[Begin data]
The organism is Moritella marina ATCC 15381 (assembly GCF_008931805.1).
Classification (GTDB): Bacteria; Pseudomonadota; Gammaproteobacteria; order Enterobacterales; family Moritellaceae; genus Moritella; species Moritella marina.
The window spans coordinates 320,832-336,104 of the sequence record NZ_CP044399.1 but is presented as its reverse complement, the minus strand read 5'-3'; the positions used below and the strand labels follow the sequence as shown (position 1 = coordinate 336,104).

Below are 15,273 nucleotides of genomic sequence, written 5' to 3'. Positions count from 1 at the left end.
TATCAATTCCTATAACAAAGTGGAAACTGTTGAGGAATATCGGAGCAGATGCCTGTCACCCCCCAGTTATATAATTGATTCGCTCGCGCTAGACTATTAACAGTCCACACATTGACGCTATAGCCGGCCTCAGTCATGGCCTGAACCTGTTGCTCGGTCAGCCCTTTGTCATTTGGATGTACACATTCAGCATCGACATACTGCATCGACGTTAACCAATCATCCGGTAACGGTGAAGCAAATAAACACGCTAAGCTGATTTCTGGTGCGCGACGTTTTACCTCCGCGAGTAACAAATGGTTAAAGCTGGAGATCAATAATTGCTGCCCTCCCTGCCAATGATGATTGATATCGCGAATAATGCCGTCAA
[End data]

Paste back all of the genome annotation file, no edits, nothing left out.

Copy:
The organism is Moritella marina ATCC 15381 (assembly GCF_008931805.1).
Classification (GTDB): Bacteria; Pseudomonadota; Gammaproteobacteria; order Enterobacterales; family Moritellaceae; genus Moritella; species Moritella marina.
The window spans coordinates 320,832-336,104 of the sequence record NZ_CP044399.1 but is presented as its reverse complement, the minus strand read 5'-3'; the positions used below and the strand labels follow the sequence as shown (position 1 = coordinate 336,104).

Below are 15,273 nucleotides of genomic sequence, written 5' to 3'. Positions count from 1 at the left end.
TATCAATTCCTATAACAAAGTGGAAACTGTTGAGGAATATCGGAGCAGATGCCTGTCACCCCCCAGTTATATAATTGATTCGCTCGCGCTAGACTATTAACAGTCCACACATTGACGCTATAGCCGGCCTCAGTCATGGCCTGAACCTGTTGCTCGGTCAGCCCTTTGTCATTTGGATGTACACATTCAGCATCGACATACTGCATCGACGTTAACCAATCATCCGGTAACGGTGAAGCAAATAAACACGCTAAGCTGATTTCTGGTGCGCGACGTTTTACCTCCGCGAGTAACAAATGGTTAAAGCTGGAGATCAATAATTGCTGCCCTCCCTGCCAATGATGATTGATATCGCGAATAATGCCGTCAA